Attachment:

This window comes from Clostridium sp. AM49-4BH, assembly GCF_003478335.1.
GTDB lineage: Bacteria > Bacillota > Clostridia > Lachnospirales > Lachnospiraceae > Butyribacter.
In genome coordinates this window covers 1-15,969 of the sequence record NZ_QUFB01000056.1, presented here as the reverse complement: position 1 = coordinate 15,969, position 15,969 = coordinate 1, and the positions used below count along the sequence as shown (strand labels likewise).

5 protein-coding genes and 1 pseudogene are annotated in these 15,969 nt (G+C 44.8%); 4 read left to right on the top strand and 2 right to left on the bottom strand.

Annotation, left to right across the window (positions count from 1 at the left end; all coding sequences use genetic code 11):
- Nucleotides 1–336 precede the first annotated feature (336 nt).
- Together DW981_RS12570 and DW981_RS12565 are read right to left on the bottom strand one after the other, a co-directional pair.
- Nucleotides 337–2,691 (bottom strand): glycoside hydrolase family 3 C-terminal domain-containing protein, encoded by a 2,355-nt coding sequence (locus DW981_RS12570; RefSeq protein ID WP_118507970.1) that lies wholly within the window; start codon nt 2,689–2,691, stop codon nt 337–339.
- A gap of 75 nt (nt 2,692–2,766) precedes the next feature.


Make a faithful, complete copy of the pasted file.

This window comes from Clostridium sp. AM49-4BH, assembly GCF_003478335.1.
GTDB lineage: Bacteria > Bacillota > Clostridia > Lachnospirales > Lachnospiraceae > Butyribacter.
In genome coordinates this window covers 1-15,969 of the sequence record NZ_QUFB01000056.1, presented here as the reverse complement: position 1 = coordinate 15,969, position 15,969 = coordinate 1, and the positions used below count along the sequence as shown (strand labels likewise).

5 protein-coding genes and 1 pseudogene are annotated in these 15,969 nt (G+C 44.8%); 4 read left to right on the top strand and 2 right to left on the bottom strand.

Annotation, left to right across the window (positions count from 1 at the left end; all coding sequences use genetic code 11):
- Nucleotides 1–336 precede the first annotated feature (336 nt).
- Together DW981_RS12570 and DW981_RS12565 are read right to left on the bottom strand one after the other, a co-directional pair.
- Nucleotides 337–2,691 (bottom strand): glycoside hydrolase family 3 C-terminal domain-containing protein, encoded by a 2,355-nt coding sequence (locus DW981_RS12570; RefSeq protein ID WP_118507970.1) that lies wholly within the window; start codon nt 2,689–2,691, stop codon nt 337–339.
- A gap of 75 nt (nt 2,692–2,766) precedes the next feature.